HERMITAGE — For the past few years, pet rescue agencies and pet owners in the Shenango Valley could rely on Tails of Hope to provide spay and neuter services at reduced prices.
But the center is now without a veterinarian and, until it finds a replacement, the loss could quickly create a large backlog of potential pets in need of the procedure.
The clinic’s most recent veterinarian left unexpectedly last week, which leaves the spay-and-neuter clinic without anyone to perform spaying and neutering procedures. The clinic generally performs up to 80 procedures a week and was booked until August, said Diane O’Brien, Tails of Hope board president.
The clinic’s procedures will have to be rescheduled, starting with those scheduled last week and continuing until a replacement starts work.
And Tails of Hope had already fallen behind due to the coronavirus pandemic, which forced Tails of Hope to close from mid-March until about four weeks ago. During the closure, O’Brien said the clinic missed kitten season, the period in March and April when the largest number of kittens are born.
“People were anticipating us opening, and when we opened the phone never quit ringing,” O’Brien said. “For the first couple weeks we only did shelter animals, because there were so many animals we had to take care of from shelters in western Pennsylvania and eastern Ohio.”
The Tails of Hope spay and neuter clinic, located in the Thomas M. O’Brien Animal Care Center, opened in 2017 and was co-founded by Diane and her brother-in-law Paul O’Brien, in memory of Diane’s late husband, Thomas O’Brien, who was an animal lover.
To benefit the community, Tails of Hope provides spaying and neutering procedures at reduced prices, as well as other services such as rabies vaccinations and deworming.
Prices for dogs 8 weeks or older, start out with $96 to spay 3-pound dogs and $78 for neutering. The cost incrementally increases with the dog’s weight. A 160-pound dog would cost about $192 for spaying and $174 neutering.
For kittens weighing 2 pounds or more, spaying is $84 and neutering is $72. Tails of Hope also offers testing for feline leukemia and feline AIDS. The mandatory rabies vaccine is offered at $12 for dogs and cats.
O’Brien said the same procedures could cost two to three times as much from a private veterinarian, although being able to offer the spay and neuter services at Tails of Hope helps to lessen the workload for other vets, and vice-versa.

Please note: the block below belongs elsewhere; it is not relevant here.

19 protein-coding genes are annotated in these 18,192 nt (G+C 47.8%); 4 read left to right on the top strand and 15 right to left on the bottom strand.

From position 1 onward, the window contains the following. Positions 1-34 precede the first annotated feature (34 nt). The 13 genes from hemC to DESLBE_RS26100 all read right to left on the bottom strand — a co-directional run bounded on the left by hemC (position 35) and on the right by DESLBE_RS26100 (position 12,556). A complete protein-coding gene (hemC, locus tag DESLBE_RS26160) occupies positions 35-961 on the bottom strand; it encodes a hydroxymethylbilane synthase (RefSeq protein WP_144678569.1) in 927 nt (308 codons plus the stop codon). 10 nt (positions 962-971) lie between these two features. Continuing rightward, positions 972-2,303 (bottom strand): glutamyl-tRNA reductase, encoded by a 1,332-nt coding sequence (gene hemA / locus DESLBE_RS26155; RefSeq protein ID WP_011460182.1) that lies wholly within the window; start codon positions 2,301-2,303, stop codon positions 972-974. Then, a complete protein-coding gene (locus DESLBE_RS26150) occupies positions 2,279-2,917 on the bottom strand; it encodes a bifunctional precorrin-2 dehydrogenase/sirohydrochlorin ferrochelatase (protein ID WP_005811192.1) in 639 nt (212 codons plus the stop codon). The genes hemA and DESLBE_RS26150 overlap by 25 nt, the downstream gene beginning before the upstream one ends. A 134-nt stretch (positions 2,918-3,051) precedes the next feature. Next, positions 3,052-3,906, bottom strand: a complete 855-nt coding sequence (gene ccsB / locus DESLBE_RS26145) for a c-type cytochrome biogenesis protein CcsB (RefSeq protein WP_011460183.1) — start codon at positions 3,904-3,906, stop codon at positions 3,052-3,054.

“We are low cost but we do not feel that we are in competition with regular veterinarians and we don’t believe they feel as such either, because the veterinarians are all very busy and they understand the problem with overpopulation, especially with cats,” she said.
Tails of Hope employs an office manager and a part-time veterinary technician, although the clinic is also hoping to hire another veterinary technician as well, O’Brien said.
Normally a veterinarian has a four-year college degree in zoology or biology, followed by another three or four years at a veterinary school, where they receive a degree in veterinary medicine.
A veterinary technician completes an 18-to-24-month course at a school such as the Vet Tech Institute in Pittsburgh, followed by an internship, which culminates in a written test, O’Brien said.
However, finding someone to fill either position can be very difficult, O’Brien said.
“Something we’ve read about and we’re experiencing right now is that there’s not a lot of people going into the veterinary field,” she said. “It can be long hours but it’s a good-paying job and there’s so much love for animals out there, but it’s something that none of the vets or institutes we’ve talked to seem to have an answer for.”
Without a veterinarian to perform spay and neuter procedures, Tails of Hope’s operations are already delayed, which can have a ripple effect with pet rescue agencies, such as the Shenango Valley Animal Shelter, that work with the clinic.
Pennsylvania law requires animals be spayed or neutered before they can be adopted out, which could limit the number of adoptable animals.
And the delays could affect pet owners without the means to have a private veterinarian perform spay and neutering services. Lower-income pet owners could forego spaying and neutering, which could result in unwanted neglected animals.
In turn, that would put a strain on agencies like the Humane Society of Mercer County and the Shenango Valley Animal Shelter.
Duane Piccirilli, president of the animal shelter board of directors, said losing Tails of Hope would be a tragedy, not just for the animal shelter but the entire community. He said the animal shelter has had an outstanding relationship with the clinic.
“Tails of Hope is a wonderful gift to the community from the O’Brien family, and they are very important to all of the animal rescues in our area,” Piccirilli said.
In the case of the Shenango Valley Animal Shelter, and likely for other rescue agencies, Piccirilli said they would have to start taking the animals to private veterinarians, which would increase the financial burden and force the shelter to increase adoption fees.
The location of Tails of Hope is also beneficial, as the current animal shelter is only about a block away from Tails of Hope’s building at 2450 Hoezle Road, Hermitage. In the future, the animal shelter hopes to construct a new building off Lynnwood Drive, even closer to the clinic, Piccirilli said.
“If they go away, there will be a chain reaction,” Piccirilli said. “It truly is a treasure to have a nonprofit spay-and-neuter clinic right here for the community.”
THOSE INTERESTED can contact Tails of Hope at 724-346-4673, or send an application with a cover letter to Tails of Hope Executive Director Soraya Hejazi at email@example.com.
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